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By Alan Baldwin
(Reuters) - Mercedes driver Valtteri Bottas said on Saturday his Styrian Grand Prix grid penalty was too harsh and suggested it had been fuelled by rival teams complaining to officials.
The Finn, who qualified second, starts fifth at Austria's Red Bull Ring on Sunday as a result of collecting a three-place drop on Friday for spinning his car across the pit lane in practice.
McLaren, who use Mercedes engines, were quick to bring the incident to the attention of race director Michael Masi over the team radio.
"Michael, that's absolutely ridiculous," said team manager Paul James. "He could have taken our guys out there".
Bottas said at the time he had tried "something different" in getting out of the box in second gear but felt it had been a normal incident.
"My personal view is (it's) quite harsh," the Finn said of the penalty.
"I never imagined...there would be a penalty but of course other teams, when they see the opportunity, they complained that it was dangerous so that we would get penalised.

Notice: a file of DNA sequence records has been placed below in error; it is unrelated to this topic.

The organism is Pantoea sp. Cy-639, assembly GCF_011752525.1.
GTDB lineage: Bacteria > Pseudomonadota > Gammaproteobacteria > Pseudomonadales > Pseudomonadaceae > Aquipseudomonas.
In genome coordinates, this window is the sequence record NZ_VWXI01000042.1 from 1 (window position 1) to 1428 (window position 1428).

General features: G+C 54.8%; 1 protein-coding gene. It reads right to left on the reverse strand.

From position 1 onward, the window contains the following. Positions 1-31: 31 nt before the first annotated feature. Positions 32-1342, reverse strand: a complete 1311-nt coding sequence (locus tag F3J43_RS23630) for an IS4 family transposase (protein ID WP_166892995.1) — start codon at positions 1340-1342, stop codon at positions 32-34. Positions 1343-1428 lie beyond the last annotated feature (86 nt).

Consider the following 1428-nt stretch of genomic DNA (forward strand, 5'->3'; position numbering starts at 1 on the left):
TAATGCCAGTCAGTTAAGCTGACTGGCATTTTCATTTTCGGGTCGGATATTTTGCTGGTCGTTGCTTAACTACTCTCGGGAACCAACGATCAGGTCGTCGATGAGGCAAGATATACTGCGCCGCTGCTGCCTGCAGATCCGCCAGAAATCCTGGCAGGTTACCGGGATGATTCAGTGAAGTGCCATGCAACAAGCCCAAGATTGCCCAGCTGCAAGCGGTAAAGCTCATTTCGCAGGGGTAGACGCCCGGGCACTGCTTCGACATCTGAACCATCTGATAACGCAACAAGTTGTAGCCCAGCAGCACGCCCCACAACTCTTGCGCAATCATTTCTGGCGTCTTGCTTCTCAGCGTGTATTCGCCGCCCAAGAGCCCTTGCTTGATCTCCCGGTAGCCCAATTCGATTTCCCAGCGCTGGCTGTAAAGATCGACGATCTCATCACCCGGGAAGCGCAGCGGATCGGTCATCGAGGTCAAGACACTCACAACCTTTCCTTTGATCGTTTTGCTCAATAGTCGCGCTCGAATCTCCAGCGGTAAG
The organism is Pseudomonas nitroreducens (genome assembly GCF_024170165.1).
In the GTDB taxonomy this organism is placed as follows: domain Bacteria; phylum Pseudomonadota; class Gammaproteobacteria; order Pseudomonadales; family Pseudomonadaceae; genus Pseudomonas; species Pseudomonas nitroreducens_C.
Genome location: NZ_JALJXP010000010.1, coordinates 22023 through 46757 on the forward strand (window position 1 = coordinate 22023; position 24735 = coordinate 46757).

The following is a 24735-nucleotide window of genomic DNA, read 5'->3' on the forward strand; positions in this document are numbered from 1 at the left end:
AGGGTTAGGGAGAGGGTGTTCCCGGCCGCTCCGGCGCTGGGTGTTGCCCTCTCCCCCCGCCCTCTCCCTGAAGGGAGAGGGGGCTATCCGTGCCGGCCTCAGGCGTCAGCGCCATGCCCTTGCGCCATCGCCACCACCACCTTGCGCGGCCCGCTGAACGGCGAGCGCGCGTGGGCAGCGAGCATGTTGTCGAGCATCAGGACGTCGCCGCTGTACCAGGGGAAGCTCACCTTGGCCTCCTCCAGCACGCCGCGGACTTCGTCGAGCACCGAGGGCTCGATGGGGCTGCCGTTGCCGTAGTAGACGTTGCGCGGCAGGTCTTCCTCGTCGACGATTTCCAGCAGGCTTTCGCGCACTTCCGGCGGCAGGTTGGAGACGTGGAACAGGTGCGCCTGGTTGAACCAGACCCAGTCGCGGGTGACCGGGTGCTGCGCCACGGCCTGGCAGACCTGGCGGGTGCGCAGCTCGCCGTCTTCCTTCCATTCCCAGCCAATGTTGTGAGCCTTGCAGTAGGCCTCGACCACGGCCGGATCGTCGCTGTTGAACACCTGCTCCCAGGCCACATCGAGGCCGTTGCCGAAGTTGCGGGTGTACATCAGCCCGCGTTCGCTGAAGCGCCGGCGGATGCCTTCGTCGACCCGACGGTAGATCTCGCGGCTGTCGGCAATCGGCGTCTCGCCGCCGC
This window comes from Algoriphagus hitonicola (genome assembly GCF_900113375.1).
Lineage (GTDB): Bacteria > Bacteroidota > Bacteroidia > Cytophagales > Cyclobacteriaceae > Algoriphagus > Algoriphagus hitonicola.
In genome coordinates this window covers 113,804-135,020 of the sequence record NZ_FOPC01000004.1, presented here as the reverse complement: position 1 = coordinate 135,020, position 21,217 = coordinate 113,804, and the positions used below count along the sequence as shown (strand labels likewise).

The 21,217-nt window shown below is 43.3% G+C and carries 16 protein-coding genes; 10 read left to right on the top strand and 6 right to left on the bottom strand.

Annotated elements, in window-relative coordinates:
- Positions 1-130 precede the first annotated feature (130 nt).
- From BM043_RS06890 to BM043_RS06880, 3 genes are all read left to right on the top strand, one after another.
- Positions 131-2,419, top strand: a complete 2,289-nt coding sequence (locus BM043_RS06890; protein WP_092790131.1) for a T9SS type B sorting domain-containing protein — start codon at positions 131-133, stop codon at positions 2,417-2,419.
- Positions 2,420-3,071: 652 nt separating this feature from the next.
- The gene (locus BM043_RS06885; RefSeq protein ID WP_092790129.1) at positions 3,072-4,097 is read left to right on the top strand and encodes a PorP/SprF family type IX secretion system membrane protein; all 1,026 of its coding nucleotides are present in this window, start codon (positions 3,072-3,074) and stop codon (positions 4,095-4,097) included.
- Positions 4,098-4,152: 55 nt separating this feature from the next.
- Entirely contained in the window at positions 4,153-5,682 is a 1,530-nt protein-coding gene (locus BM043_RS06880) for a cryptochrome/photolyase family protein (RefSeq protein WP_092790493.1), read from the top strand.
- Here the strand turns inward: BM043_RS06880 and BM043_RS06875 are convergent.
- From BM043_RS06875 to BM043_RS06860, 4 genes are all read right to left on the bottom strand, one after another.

"That’s how it goes, everyone is always trying to screw you over in this sport."
Formula One is publishing radio messages between the teams and Masi for the first time this season.
"It's highly entertaining how quickly some sporting directors jump on the channel to Masi and come with Armageddon scenarios," Mercedes team boss Toto Wolff told reporters.
"It's good that these channels are now opened up so we can all have a laugh."
Wolff recognised an out of control car could have hurt someone, and said he understood the penalty although he also found it harsh.
"I find it harsh particularly against someone like Valtteri who is never putting a foot wrong. He was very honest and straightforward with his explanation," he added.
"Many others would have come out and said 'I don't know what happened; the banner on the floor was slippery and you need to change the way you paint'. He came out and said 'I tried to optimise my start and I lost it.'
"We should have a little bit more integrity like Valtteri has around the paddock," added the Austrian.
(Reporting by Alan Baldwin in London; Editing by Christina Fincher)